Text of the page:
|Publication number||US5061187 A|
|Application number||US 07/507,760|
|Publication date||Oct 29, 1991|
|Filing date||Apr 12, 1990|
|Priority date||Apr 12, 1990|
|Publication number||07507760, 507760, US 5061187 A, US 5061187A, US-A-5061187, US5061187 A, US5061187A|
|Original Assignee||Ravinder Jerath|
|Export Citation||BiBTeX, EndNote, RefMan|
|Patent Citations (10), Referenced by (57), Classifications (6), Legal Events (3)|
|External Links: USPTO, USPTO Assignment, Espacenet|
This invention relates to medical training and particularly to training in the application of ultrasound techniques and interpretation and analysis of ultrasound images.
Ultrasound imaging techniques have been employed for some time by physicians in examining the condition of the body's internal organs without physical intrusion into the body cavity. In applying such techniques, high frequency ultrasonic sound is transmitted into the body usually through an ultrasonic transducer moved about the surface of the body. Some of this sound is reflected by internal organs with the intensity and spatial characteristics of the reflected sound corresponding to the arrangement and physical condition of the reflecting organs. The transducer receives the reflected sound and converts it to corresponding electrical pulses which are transmitted to an electronic analyzer. The information embodied in the pulses is electronically interpreted by the analyzer and displayed on a video monitor as shadowy images of the internal organs for review by attending physicians.
Ultrasonography has proven particularly useful in its application to the obstetric and gynecologic patient Although at its inception, ultrasound in such applications was limited to the most basic description and measurements of the fetus, today subtle abnormalities or maladies of almost every fetal organ system as well as of the organs of the female reproductive system are being imaged routinely and made the basis of diagnosis and treatment. As a result of increased reliance on ultrasound, the skill and experience of physicians and other medical personnel who apply ultrasonographic techniques and interpret the shadowy and often illusive sonographic images that result has become an increasingly critical factor in accurate and reliable diagnosis.
Unfortunately, clinical training of medical personnel in ultrasound techniques and analysis has heretofore been severely limited because such training has been restricted to experience gained through ultrasonographic examination of actual living patients. Naturally, one cannot choose the number and frequency of such patients or the types and degrees of their respective maladies. Consequently, training through actual experience has proven to be sporadic at best and generally limited to the most commonly encountered maladies. Years of experience have thus commonly been required to qualify a physician for accurate and reliable sonographic application and analysis and many less experienced physicians have often been forced to refer patients to more experienced ultrasound "experts" resulting in corresponding additional time, expense and hardship for these patients.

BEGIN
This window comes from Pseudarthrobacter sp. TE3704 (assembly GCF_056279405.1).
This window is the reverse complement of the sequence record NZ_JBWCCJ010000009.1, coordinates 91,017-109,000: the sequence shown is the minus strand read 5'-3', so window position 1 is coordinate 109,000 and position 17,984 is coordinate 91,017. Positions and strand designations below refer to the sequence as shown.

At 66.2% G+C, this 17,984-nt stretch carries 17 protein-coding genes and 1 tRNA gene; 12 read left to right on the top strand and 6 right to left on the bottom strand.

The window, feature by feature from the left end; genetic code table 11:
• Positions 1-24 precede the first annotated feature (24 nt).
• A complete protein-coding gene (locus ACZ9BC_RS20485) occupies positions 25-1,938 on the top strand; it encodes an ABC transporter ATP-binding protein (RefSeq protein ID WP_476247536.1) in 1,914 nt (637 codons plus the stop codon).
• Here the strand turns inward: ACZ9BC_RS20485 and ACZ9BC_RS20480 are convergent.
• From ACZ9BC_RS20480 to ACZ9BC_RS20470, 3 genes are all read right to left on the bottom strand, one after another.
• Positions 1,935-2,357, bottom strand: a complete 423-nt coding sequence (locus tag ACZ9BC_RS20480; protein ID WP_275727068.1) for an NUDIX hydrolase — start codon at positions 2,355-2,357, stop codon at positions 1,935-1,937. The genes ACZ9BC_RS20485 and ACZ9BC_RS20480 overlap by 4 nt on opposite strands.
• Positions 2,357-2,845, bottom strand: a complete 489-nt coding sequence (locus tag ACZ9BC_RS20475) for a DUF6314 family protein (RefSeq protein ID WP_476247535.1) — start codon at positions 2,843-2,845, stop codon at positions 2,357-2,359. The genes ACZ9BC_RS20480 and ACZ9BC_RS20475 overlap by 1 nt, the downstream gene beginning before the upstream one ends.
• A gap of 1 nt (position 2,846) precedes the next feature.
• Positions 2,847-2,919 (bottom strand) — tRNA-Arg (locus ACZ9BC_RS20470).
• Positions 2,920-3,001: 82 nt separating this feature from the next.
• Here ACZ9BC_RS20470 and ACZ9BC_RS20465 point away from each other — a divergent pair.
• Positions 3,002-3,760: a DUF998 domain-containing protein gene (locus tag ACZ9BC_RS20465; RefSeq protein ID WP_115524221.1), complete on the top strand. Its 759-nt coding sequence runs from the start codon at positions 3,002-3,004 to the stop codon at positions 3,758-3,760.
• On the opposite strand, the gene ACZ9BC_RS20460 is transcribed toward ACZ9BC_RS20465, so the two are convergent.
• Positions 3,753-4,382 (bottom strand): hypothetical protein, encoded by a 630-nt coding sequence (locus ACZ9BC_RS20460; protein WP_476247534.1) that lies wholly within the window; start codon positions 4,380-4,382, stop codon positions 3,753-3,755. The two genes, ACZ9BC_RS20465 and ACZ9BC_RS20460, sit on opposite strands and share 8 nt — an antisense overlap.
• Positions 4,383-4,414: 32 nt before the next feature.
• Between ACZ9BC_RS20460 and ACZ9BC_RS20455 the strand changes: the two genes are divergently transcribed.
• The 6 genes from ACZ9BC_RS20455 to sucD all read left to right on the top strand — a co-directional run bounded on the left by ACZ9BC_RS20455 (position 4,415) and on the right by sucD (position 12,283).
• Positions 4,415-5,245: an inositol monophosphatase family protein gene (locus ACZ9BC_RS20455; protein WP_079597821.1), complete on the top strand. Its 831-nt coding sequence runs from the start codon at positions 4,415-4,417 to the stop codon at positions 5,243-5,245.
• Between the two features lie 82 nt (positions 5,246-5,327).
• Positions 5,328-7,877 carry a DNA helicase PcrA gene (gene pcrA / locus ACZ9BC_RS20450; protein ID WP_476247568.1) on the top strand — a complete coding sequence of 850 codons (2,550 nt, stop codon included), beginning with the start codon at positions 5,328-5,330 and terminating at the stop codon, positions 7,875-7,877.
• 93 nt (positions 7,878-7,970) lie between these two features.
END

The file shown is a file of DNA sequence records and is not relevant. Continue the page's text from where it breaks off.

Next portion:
A continuing and unaddressed need exists, therefore, for a reliable and highly accelerated method and enabling apparatus for training medical personnel in the use of ultrasound equipment and in the interpretation and analysis of resulting sonographic images. It is to the provision of such a method and apparatus that the present invention is primarily directed.
The present invention in a preferred form is a clinical ultrasound training method and apparatus for use by obstetricians, gynecologists and other medical personnel to gain rapid and varied experience in applying and analyzing the results of ultrasound pelvic examinations. While the particular embodiment addressed herein relates to training in gynecological applications, it will be obvious that the embodied principles apply equally to ultrasound training in general. The apparatus comprises a life size model of the female pelvic cavity preferably fabricated of a rigid pelvic bone structure covered with an interior latex rubber diaphragm to form a simulated female pelvic cavity. Internal female pelvic organs such as the vagina, uterus, fallopian tubes, ovaries and urinary bladder are modeled with latex rubber sacs or balloons filled with water, oil or other appropriate fluid to simulate the sonic density of these organs in a living individual. Various simulated maladies such as tumors, cysts and foreign bodies can be implanted in these models or in the cavity itself. The simulated organs and implanted maladies are placed within the pelvic cavity in their normal occurring relative positions and are there suspended in a sonolucent fluid such as glycerine that simulates living body fluid. The simulated pelvic cavity, organs and maladies therein are then covered with a sheet of latex that simulates human abdominal skin.
With the model thus assembled, a trainee can perform an ultrasound examination thereon just as he would with a live patient by moving the ultrasound transducer about the outer surface of the latex cover. The internal suspension fluid and latex covering of the model closely simulate the touch and feel of the lower abdominal and pelvic area of an actual patient as the examination proceeds and the simulated internal pelvic organs and implanted maladies produce ultrasound images that closely parallel in character and appearance those produced by living organs and corresponding actual maladies. The trainee thus experiences the touch and feel of an actual ultrasound examination and can experiment with the subtle manipulations of the transducer that can result in improved ultrasound images. More importantly, the trainee can gain invaluable experience in interpreting the real time ultrasound images produced by his examination to detect and diagnose the various maladies that may have been implanted in the model.